Less Than a Week Before Christmas

from Nativity, Domenico Ghirlandaio, c.1480

from Nativity, Domenico Ghirlandaio, c.1480

We’re counting down the days on Now Is the Time, Saturday, December 20th at 9 pmLess Than a Week Before Christmas is David Golub’s work for chorus and orchestra: about the cold, about a friend. Morten Lauridsen contemplates the wonder of animals at the nativity manger in one of our time’s most-sung pieces, O Magnum Mysterium.

Composer Jennifer Higdon becomes her own poet for Deep in the Night, pondering “this season of love with full brilliant lights.” Daron Hagen combines two melodies we recognize with a beautiful one we don’t—because he just wrote it—in a work for choir with cello, At Bethlehem Proper. Rounding out the choral works on the program is While All Things Were in Quiet Silence by Ned Rorem.

Two instrumental works find their way in, though. Advent has the same feeling that imbues Yearning, the lovely work for violin and strings by Shulamit Ran, dedicated to Yehudi Menuhin. For solo guitar is the suite of Rick Sowash, helping us count down the days, For an Old Friend at Christmas.

from Rick Sowash: Guitar Suite: For an Old Friend at Christmas 

PROGRAM:
Peter Golub: Less Than a Week Before Christmas
Morten Lauridsen: O Magnum Mysterium
Shulamit Ran: Yearning
Jennifer Higdon: Deep in the Night
Rick Sowash: Guitar Suite: For an Old Friend at Christmas
Daron Hagen: At Bethlehem Proper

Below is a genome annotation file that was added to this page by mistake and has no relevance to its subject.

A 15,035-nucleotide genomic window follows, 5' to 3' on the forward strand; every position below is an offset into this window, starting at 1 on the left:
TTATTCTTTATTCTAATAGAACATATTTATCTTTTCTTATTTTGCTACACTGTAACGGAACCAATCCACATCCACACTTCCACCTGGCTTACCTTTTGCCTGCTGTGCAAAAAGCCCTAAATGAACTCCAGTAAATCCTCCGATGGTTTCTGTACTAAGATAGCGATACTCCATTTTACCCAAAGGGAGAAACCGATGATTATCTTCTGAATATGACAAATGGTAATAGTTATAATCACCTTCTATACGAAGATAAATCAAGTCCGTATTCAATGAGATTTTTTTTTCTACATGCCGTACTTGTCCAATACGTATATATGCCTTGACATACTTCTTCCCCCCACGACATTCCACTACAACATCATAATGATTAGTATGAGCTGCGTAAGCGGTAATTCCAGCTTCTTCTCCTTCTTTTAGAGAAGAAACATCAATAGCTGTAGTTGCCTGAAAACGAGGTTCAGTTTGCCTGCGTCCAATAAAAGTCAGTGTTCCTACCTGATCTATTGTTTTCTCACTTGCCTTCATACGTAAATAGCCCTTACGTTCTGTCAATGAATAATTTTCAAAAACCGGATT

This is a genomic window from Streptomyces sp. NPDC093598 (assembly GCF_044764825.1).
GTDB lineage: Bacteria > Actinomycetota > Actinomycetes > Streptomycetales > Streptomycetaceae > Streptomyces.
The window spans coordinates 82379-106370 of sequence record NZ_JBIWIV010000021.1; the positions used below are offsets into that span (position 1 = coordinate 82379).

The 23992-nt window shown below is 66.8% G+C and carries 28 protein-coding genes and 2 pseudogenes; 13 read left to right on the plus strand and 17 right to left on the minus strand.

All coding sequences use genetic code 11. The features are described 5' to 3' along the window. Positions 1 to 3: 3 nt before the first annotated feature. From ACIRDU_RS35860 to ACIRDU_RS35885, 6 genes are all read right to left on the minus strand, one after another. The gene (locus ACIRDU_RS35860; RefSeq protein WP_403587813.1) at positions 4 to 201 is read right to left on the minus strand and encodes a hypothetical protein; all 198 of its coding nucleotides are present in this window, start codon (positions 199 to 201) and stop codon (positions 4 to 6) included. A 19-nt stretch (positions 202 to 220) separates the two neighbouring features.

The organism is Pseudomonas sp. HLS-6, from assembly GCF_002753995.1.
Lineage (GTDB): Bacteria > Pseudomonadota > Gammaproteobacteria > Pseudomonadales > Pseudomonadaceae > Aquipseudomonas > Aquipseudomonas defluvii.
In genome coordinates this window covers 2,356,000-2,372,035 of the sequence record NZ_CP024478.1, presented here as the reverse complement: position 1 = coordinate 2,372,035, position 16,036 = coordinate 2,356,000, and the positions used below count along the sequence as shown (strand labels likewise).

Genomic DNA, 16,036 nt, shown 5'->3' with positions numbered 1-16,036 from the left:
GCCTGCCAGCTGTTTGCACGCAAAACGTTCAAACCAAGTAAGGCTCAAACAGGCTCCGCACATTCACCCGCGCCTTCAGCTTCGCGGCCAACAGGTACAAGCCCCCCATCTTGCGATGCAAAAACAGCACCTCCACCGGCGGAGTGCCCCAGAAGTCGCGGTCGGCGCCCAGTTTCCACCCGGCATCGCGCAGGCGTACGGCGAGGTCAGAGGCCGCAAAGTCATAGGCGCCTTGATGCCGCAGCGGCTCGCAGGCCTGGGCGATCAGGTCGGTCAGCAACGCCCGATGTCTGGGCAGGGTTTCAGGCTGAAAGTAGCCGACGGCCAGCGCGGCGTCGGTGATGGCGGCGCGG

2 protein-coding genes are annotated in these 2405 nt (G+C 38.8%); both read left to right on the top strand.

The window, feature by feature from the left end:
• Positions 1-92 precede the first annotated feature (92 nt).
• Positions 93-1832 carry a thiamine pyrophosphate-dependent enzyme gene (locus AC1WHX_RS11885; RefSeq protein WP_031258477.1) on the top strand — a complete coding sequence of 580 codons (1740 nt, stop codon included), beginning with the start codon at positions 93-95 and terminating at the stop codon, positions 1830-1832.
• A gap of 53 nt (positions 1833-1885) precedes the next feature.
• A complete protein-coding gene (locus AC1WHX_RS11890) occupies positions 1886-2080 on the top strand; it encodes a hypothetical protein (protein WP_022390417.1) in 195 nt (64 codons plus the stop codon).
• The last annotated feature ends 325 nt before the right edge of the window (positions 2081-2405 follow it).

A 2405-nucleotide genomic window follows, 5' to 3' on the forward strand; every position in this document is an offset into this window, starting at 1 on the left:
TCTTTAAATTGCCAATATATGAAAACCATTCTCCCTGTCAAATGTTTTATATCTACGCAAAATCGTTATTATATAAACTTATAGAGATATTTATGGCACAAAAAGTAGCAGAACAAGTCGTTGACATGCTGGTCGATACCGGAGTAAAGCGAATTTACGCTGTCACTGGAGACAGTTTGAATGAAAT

Ned Rorem: While All Things Were in Quiet Silence

Every Saturday night at 9 Eastern, Kile Smith brings you Now Is the Time, all styles of contemporary concert music by living American composers on WRTI’s all-classical stream. Just go to wrti.org and click on the Listen: Classical button at the top of any page. In the Philadelphia area with an HD radio? Dial us up at 90.1 FM-HD2, or find all the frequencies here, from the Jersey Shore to the Poconos to Harrisburg to Delaware. Thanks for supporting American contemporary music on WRTI! 

Cello concerto parts are finished

HelenaMarinescu

Almost as good as hitting the double bar on the full score of the new cello concerto, And Seeing the Multitudes, is to hit the double bar on the last part to be extracted. They’re all finished now and off to the orchestra librarian. As if composing isn’t obsessive enough, copying parts is a preciously inner delight. Of course, the software “makes” the parts automatically, even as you construct the score, but the parts are never good. They’re quite awful, actually, out of the box, so there’s a good bit of manual labor needed to get them into shape.

Which I love doing, ever since I did this, with ink and paper, when I started at the Fleisher Collection. People who do this for a living—engravers—have my unfettered respect. Figuring out page turns, cues, overall spacing, whether to place phrases on one stave or where to split them… goosebumps, I’m telling you. And did I love putting the music for all three percussionists into one part, or what?

Now, okay, now I can get the Christmas tree.

Cellist Ovidiu Marinescu performs this with the Helena Symphony, conducted by Allan R. Scott, on January 31st. And Seeing the Multitudes is based on the Beatitudes, is for full orchestra, is in one movement, and is 20 minutes long. More information about it is here.